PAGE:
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Knights of Labor

KNIGHTS OF LABOR

KNIGHTS OF LABOR. The Noble Order of the Knights of Labor reached a peak membership of around 700,000 in the mid-1880s, making it the largest and most important labor organization in nineteenth-century America. The complexities of its organization, ideology, and activities reflected the problems that afflicted the American labor movement. Antebellum working-class involvement with fraternal orders, such as the Freemasons and the Odd Fellows, inspired associations like the Mechanics' Mutual Protection Association and the Brotherhood of the Union. From the Civil War and the panic of 1873 emerged new clandestine labor organizations, including the shoemakers' Knights of St. Crispin and the miners' "Molly Maguires," along with the broader Sovereigns of Industry, Industrial Brotherhood, and Junior Sons of '76. The Knights of Labor eventually subsumed all of these.

Long a hotbed of such activities, the Philadelphia needle trades built the Garment Cutters' Union during the Civil War. On 28 December 1869, Uriah Stephens gathered a handful of workers in that craft to launch the Knights of Labor. Members paid a 50-cent initiation fee. Ten members could form an assembly, though at all times at least three-quarters of the assembly had to be wage earners. Initially, membership in the Knights expanded among Philadelphia textile workers, but in the mid-1870s it spread into western Pennsylvania and began recruiting large numbers of miners. Expansion into other trades required not only the "trade assembly" but the industrially nonspecific "local assembly." The presence of the order in different communities with growing numbers of organizations inspired the formation of a "district assembly" to coordinate the work.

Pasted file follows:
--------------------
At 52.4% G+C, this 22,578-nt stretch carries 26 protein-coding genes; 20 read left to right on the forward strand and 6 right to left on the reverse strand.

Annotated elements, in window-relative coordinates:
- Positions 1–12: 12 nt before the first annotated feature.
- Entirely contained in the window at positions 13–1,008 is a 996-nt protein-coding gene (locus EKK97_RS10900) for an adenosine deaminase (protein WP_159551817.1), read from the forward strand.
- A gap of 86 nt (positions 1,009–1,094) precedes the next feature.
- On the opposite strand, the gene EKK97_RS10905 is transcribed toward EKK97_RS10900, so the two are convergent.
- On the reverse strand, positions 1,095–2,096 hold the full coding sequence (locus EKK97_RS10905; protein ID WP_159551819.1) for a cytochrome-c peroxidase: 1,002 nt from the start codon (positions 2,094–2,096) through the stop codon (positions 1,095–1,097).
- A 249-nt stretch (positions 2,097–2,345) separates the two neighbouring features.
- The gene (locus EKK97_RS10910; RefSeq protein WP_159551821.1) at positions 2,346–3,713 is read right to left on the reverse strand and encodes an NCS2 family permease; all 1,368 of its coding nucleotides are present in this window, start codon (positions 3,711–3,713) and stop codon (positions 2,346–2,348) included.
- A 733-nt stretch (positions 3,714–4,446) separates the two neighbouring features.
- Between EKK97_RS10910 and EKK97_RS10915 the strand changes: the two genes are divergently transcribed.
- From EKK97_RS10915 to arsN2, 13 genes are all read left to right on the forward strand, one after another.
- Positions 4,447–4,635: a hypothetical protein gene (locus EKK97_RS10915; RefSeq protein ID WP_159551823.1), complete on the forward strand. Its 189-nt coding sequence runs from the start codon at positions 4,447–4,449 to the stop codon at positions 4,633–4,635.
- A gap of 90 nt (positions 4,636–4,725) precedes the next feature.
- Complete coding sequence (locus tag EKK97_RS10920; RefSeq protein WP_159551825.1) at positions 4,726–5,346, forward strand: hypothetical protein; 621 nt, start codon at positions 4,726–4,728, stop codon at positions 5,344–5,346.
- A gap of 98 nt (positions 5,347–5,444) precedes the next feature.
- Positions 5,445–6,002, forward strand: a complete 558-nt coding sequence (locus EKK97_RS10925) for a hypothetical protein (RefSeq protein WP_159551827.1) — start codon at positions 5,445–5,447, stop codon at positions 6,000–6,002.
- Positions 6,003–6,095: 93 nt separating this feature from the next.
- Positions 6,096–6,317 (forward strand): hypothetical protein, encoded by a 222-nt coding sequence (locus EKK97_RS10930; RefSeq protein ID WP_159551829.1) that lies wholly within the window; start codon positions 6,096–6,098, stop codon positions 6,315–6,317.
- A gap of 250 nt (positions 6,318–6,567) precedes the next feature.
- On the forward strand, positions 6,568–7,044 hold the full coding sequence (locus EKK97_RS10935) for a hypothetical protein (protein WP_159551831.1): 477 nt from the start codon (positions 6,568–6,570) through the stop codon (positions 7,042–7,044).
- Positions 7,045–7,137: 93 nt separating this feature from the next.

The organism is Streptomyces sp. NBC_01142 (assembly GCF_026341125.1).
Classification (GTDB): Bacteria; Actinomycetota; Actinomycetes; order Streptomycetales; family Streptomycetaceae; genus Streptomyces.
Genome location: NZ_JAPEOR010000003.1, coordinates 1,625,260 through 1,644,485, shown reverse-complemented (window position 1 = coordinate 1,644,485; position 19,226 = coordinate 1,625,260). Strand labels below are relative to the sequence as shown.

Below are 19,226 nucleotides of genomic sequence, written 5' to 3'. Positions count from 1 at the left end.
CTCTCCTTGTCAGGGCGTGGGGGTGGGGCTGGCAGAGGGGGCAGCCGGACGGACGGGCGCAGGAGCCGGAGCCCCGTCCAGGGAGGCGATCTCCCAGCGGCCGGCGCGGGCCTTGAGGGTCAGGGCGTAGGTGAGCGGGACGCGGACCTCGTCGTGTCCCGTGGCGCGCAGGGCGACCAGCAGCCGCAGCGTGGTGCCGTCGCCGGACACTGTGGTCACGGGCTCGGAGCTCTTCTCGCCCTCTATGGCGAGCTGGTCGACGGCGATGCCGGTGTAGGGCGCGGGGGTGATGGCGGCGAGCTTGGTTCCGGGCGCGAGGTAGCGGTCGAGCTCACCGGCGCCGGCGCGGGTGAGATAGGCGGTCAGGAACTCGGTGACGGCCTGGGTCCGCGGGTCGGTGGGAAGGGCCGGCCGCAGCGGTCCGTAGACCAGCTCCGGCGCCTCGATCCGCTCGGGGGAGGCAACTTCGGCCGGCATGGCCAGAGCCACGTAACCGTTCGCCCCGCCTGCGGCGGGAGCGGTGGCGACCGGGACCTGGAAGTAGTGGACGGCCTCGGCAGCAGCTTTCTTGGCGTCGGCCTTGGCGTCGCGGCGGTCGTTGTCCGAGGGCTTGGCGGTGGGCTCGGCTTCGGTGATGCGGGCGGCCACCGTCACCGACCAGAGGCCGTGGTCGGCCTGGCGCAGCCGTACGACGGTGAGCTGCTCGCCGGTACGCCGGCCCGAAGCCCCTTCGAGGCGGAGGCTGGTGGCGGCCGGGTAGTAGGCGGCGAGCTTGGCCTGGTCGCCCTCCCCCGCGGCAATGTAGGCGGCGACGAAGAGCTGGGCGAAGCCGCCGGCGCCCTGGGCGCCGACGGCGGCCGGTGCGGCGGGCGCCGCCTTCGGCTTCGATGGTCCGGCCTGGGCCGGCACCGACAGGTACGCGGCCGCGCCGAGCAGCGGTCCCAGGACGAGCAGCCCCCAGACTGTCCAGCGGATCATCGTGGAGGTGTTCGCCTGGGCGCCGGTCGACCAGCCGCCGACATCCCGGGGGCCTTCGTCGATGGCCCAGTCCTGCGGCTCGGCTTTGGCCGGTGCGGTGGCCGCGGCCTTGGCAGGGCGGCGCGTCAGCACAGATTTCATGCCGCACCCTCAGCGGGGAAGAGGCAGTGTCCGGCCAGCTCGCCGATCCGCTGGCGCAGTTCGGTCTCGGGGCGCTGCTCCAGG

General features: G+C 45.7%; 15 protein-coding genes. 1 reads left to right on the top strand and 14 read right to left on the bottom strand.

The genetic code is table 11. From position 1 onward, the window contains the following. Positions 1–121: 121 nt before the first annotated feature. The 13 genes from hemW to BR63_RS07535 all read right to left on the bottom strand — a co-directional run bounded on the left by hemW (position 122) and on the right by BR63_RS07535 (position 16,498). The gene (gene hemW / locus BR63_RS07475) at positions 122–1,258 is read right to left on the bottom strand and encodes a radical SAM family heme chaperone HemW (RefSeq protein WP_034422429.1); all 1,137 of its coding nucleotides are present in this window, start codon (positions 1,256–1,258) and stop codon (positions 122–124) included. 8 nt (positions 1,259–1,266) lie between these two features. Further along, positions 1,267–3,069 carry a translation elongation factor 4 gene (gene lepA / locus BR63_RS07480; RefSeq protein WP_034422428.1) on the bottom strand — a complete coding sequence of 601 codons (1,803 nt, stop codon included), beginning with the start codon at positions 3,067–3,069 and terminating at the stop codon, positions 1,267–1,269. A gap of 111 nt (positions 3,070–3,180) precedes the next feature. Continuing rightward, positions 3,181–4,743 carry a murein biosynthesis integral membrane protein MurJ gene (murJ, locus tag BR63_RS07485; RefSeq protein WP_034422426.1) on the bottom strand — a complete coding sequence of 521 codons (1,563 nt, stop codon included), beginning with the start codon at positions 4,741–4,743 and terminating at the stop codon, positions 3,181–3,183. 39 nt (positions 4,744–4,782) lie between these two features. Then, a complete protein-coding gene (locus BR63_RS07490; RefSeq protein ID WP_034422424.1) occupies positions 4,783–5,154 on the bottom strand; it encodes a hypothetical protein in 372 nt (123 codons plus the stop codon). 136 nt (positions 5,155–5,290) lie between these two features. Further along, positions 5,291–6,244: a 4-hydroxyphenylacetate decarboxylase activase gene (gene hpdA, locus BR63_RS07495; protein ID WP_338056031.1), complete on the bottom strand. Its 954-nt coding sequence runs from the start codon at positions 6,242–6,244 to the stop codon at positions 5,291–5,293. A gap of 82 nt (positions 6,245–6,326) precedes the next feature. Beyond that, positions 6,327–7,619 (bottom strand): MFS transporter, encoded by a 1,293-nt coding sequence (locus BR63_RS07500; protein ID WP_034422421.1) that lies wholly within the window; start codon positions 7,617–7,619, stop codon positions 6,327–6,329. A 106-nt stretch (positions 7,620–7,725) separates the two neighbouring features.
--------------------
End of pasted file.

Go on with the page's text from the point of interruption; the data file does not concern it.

After an insurrectionary railroad strike in 1877, the order assumed a more public presence, and membership expanded at an unprecedented pace. The Knights numbered nearly 9,300 in 1878; over 20,000 in 1879; over 28,000 in 1880; and almost 52,000 in 1883. With the radically expanding membership, new leaders like Terence V. Powderly displaced the old fraternalists like Stephens. This turnover in leadership represented a deeper ideological shift.

The Knights of Labor proclaimed the underlying unity of the condition of all who work and urged solidarity. They asserted the equal rights of women and included them in the order despite the often Victorian values of the leadership. Calling for the unity of brain and brawn—the solidarity of all who labor—the Knights essentially shaped the popular notion of class in American life. Notwithstanding national chauvinismand ethnic rivalries, the order organized assemblies of immigrants from across Europe and Jewish associations. By some estimates, as many as ninety-five thousand African Americans became Knights. Glaringly, however, the Knights established a terrible record regarding treatment of Chinese Americans, even defending the massacre of Chinese workers by white miners at Rock Springs, Wyoming.

The order pursued legislative and political means to undermine the "money power," banks and monopolies, and favored the legislation of an eight-hour day, equal pay for equal work, abolition of child labor and convict labor, and public ownership of utilities. On the other hand, in the midst of major third-party movements, the Knights struggled, usually without success, to remain aloof. Largely to placate the active hostility of the hierarchy of the Catholic Church, the leadership of the Knights explicitly denied an interest within the order in more radical politics.